My Personal Workstation Configuration (as of 2017)

There's a limited set of software that I use on my computer and like data, I'm very particular of what software resides on my hard-drive. Since about in 2013, when I switched from Windows to the wide-open universe of Linux, the way I get software has changed a lot and that in some way has changed the software I use on my computer. I used executable setup files to install software back then and switched to the much cleaner and programmatic apt in my first Ubuntu Linux, later to dnf on Fedora and currently am using home-brew on my Mac.

Being able to install software programmatically also helps me at what I care the most about my system: how quickly and effortlessly can I restore my system or replicate it on another system, just in case of trouble.

You can see how minimal my system setup is at

The Window Manager

Over last few years, I tried various Linux distributions like Ubuntu, Linux Mint, Debian, NetRunner, KUbuntu, XUbuntu, LUbuntu, Korora, Zorin OS, openSUSE, Fedora, etc. and a bunch of desktop environments like Gnome 2.x, Gnome Shell, Unity, KDE, Cinnamon, LXDE, XFCE, Mate, Enlightenment, Pantheon, i3wm and a few other variants that I cannot remember.

I settled for i3wm as a tiling window manager on my Fedora, without a need for a desktop environment and the need of using a mouse except for while using graphical applications. I still remember the moment when I just gave my mouse a break.

Mac OS Sierra offers a decent default desktop environment to work with, where spotlight and spaces smoothly replace my far too geeky d-menu and workspaces in i3wm, but if I were to ever go back, i3wm on Fedora will be my obvious choice.

Google Chome

Google Chrome (and Chromium) has been the only web browser that I have been using since I’ve stepped into the world of open technologies like HTML, CSS, JavaScript and their other web-oriented associates. From a person who just browsed MSDN pages over the web with Internet Explorer, I turned into a web-developer who used Google Chrome extensively and never looked back at the Internet Explorer. I see a shift there, from being a Microsoft indoctrinated fan to an aware individual who could see things beyond Microsoft Windows and its defaults.

Today, I spend most of the time on my computer reading posts on the internet, looking at others’ code on GitHub, watching videos on YouTube, etc.

In Fedora, all you need to get Google Chrome is

dnf install google-chrome

On my Mac I do

brew cask install google-chrome


I got introduced to Emacs in 2012 and I started using it in 2013 and it has been my only way to work with text on a computer. Unless needed by a project, I could stay within Emacs for all my tasks even at work, due to which I never got a chance to explore a few other text-editors that I found interesting, for instance: the Atom editor.

Since the last few years, I have been so infatuated with Emacs, I managed to write numerous extensions and created a couple of ‘mini’ starter packs: super-emacs and ample-emacs. I am also proud of my Emacs configuration on GitHub.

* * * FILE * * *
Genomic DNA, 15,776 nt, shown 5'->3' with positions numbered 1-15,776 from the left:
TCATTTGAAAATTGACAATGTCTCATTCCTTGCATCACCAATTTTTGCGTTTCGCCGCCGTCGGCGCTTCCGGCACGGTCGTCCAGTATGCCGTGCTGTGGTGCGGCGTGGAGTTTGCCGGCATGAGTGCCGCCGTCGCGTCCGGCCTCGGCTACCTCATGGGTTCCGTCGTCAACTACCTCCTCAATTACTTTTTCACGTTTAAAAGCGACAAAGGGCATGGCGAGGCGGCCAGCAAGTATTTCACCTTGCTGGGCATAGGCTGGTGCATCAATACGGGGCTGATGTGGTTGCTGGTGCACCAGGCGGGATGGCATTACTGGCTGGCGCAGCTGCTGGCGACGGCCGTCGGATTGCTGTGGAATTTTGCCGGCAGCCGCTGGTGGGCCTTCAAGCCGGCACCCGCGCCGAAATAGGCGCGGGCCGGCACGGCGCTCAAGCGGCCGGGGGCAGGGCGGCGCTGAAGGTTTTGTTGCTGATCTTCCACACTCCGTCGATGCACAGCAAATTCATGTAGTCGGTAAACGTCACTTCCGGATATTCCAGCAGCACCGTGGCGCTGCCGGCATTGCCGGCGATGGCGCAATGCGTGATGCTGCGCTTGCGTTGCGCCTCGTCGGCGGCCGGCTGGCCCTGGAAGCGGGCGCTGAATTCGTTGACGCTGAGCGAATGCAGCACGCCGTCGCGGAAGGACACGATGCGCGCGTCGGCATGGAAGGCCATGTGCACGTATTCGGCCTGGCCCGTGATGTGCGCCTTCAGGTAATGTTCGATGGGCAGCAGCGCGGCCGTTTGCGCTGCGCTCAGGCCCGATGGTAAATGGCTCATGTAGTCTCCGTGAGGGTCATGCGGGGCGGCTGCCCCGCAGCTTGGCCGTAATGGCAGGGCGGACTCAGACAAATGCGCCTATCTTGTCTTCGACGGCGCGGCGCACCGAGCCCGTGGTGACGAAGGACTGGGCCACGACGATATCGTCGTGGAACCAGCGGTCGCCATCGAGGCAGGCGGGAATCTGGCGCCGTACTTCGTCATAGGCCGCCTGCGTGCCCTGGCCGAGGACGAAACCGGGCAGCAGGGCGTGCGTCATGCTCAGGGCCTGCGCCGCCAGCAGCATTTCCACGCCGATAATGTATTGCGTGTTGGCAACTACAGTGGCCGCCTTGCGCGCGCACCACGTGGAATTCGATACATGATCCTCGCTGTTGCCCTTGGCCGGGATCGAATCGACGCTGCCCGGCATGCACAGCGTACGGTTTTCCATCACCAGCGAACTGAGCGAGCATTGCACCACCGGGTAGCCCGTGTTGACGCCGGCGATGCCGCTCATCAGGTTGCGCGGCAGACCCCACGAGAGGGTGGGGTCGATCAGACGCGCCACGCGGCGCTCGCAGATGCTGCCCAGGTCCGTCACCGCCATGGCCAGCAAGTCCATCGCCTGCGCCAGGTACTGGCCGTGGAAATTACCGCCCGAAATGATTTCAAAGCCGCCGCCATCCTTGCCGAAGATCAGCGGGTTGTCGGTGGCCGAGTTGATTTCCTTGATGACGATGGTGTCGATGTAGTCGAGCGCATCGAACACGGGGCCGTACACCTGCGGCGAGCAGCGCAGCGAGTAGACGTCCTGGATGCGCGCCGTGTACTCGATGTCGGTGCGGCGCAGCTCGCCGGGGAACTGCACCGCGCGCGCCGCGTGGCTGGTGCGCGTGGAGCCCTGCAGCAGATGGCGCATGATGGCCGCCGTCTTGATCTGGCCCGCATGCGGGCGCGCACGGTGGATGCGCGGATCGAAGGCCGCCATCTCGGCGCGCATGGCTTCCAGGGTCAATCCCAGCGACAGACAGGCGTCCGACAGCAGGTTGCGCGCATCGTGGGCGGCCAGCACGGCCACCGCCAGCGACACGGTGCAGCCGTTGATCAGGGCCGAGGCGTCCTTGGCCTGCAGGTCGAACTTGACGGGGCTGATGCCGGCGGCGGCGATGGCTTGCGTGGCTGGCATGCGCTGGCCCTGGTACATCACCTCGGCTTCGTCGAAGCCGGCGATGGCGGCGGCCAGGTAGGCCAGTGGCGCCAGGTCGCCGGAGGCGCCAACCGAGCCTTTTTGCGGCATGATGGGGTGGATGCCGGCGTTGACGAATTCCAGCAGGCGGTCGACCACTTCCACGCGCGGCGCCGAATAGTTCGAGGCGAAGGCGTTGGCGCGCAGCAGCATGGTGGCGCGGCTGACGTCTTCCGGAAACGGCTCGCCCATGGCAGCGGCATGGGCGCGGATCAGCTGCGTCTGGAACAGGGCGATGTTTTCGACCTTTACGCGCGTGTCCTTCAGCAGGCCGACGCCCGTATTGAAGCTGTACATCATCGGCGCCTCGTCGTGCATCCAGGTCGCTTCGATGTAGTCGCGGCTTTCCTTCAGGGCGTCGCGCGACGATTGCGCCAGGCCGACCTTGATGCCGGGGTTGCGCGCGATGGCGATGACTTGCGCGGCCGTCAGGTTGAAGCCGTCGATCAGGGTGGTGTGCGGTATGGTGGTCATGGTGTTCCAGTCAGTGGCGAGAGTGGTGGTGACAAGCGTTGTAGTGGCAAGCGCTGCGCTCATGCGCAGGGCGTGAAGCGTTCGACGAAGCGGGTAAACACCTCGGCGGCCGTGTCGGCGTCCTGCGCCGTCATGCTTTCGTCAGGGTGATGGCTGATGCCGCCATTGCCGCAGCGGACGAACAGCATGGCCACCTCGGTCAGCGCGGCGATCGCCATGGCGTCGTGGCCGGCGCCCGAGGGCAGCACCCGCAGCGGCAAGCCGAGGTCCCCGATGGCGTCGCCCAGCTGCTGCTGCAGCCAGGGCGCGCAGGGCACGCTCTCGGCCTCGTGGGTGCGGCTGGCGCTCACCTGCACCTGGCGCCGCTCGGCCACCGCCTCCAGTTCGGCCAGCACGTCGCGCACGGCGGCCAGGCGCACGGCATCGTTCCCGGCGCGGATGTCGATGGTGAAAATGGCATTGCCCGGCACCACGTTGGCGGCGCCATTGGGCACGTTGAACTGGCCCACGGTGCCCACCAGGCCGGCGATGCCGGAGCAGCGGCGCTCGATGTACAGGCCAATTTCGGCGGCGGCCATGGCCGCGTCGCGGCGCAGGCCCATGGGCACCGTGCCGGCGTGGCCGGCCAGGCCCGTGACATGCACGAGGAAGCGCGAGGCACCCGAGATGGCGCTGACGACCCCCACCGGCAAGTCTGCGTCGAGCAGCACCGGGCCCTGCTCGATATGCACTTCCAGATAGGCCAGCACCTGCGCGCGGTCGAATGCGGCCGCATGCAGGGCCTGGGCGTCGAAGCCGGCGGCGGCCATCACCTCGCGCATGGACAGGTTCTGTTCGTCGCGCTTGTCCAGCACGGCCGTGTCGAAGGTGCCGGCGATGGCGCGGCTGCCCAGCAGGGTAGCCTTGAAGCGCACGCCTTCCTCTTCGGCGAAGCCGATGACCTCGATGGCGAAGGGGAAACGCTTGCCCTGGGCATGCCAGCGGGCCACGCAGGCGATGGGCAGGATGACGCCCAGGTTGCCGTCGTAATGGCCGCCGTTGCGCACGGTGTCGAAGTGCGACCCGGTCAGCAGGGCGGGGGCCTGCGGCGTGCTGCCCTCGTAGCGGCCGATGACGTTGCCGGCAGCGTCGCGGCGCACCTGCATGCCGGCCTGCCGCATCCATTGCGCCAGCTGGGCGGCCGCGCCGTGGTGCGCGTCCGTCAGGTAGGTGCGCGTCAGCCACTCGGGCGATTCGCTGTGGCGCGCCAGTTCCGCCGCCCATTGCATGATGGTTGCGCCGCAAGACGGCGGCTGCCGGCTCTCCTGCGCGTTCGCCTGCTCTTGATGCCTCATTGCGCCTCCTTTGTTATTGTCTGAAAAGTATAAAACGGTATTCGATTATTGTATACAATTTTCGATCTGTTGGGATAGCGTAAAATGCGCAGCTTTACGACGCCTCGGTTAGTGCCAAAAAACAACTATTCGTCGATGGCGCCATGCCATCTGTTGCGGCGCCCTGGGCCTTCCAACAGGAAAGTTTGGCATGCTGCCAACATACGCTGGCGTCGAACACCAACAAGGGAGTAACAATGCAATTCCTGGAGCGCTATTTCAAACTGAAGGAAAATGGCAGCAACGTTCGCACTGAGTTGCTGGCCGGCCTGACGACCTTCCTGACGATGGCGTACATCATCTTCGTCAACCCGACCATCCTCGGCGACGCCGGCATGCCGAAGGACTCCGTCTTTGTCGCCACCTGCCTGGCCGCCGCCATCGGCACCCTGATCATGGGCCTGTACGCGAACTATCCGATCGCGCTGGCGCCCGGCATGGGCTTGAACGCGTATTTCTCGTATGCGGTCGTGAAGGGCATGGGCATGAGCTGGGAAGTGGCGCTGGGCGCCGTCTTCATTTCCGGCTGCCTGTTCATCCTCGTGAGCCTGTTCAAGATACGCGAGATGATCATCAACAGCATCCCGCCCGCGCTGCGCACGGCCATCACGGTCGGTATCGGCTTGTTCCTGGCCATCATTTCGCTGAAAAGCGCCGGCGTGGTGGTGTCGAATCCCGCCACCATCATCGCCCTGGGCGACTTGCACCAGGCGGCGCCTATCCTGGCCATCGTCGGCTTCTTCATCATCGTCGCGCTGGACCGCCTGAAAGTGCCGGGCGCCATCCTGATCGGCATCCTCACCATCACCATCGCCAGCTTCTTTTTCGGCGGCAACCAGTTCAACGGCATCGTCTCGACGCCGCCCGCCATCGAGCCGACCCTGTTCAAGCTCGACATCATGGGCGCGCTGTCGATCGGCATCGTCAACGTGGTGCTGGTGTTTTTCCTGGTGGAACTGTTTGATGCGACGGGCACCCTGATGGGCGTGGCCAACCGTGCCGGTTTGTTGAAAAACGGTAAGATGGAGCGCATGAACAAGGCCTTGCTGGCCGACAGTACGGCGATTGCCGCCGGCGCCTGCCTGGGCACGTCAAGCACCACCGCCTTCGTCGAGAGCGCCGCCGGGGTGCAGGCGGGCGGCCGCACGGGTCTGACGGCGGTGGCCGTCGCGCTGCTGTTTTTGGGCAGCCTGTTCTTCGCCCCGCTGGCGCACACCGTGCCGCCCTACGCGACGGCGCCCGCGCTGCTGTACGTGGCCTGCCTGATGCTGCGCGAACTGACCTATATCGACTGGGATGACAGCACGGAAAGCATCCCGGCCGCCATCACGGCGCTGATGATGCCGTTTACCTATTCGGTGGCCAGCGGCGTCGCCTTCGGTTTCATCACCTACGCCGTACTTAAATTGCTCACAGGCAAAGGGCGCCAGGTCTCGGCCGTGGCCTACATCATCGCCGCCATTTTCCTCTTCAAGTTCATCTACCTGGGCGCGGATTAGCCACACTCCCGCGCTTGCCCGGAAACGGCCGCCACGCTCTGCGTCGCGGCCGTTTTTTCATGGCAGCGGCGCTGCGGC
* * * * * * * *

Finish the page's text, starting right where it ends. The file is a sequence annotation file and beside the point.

On Fedora, I installed Emacs with

dnf install emacs

On my Mac, unfortunately, it is a manual step of downloading a setup file from as there are a lot of different flavors available and this is the one that I found closest to what I need. The one available through the command line was a terminal-only version of Emacs at the time of this writing.


I tried a lot of different graphical file managers on Linux and I settled down on one of the most simplistic ones: pcmanfm. It is a plain simple file manager with all the basic features one would look for in a file manager with a few added ones. On my Mac, it is replaced by Finder, which is the built-in file manager for the Macintosh operating system. It is a default, yes, but it does the job well enough to be not replaced at the moment.


This is another default that I am tied to on the Mac. I have installed iterm2, as it is known to be better than the former but have never spent the time to explore it, at least as much as I would before switching to it entirely. Besides, the default terminal works well with the window manager on Mac so I do not feel an immediate need for improvement there. On Fedora, it used to be terminology, a very light-weight and theme-able command line, one of the best and most easily available terminals available on Linux.


I came across Clementine on Linux quite a few years ago and with iTunes on Mac already, I still use Clementine for music. Surely it does not look that good on a Mac screen with so many pixels to draw, but it still does the job with all fade-ins and fade-outs working perfectly by default, unlike Linux where I had to install gstreamer backend on some distributions for it to work correctly.

Besides, I do not like the idea of requiring twice as space for my music on my space-precious SSD because iTunes does not like working with my music right away but likes to import them all and waste a lot of precious space which otherwise I would prefer to keep free.

On Fedora, one can install Clementine with

dnf install clementine

On Mac, I installed it as

brew cask install clementine


Since I do not have a Windows-based PC to play games right now, I prefer to have a package manager for my games too. Steam seems to do the job well, with almost all the games I need already present in the Store. Back there with my Linux system, I used to have a separate hard-drive partition to run Windows with Steam installed, which is something that I do not need anymore. I like to keep Windows out of my Macintosh hard-drive even for gaming.

On Fedora, installing Steam was as simple as

dnf install steam

provided you have added RPM Fusion repositories first.

On Mac, I installed it as

brew cask install steam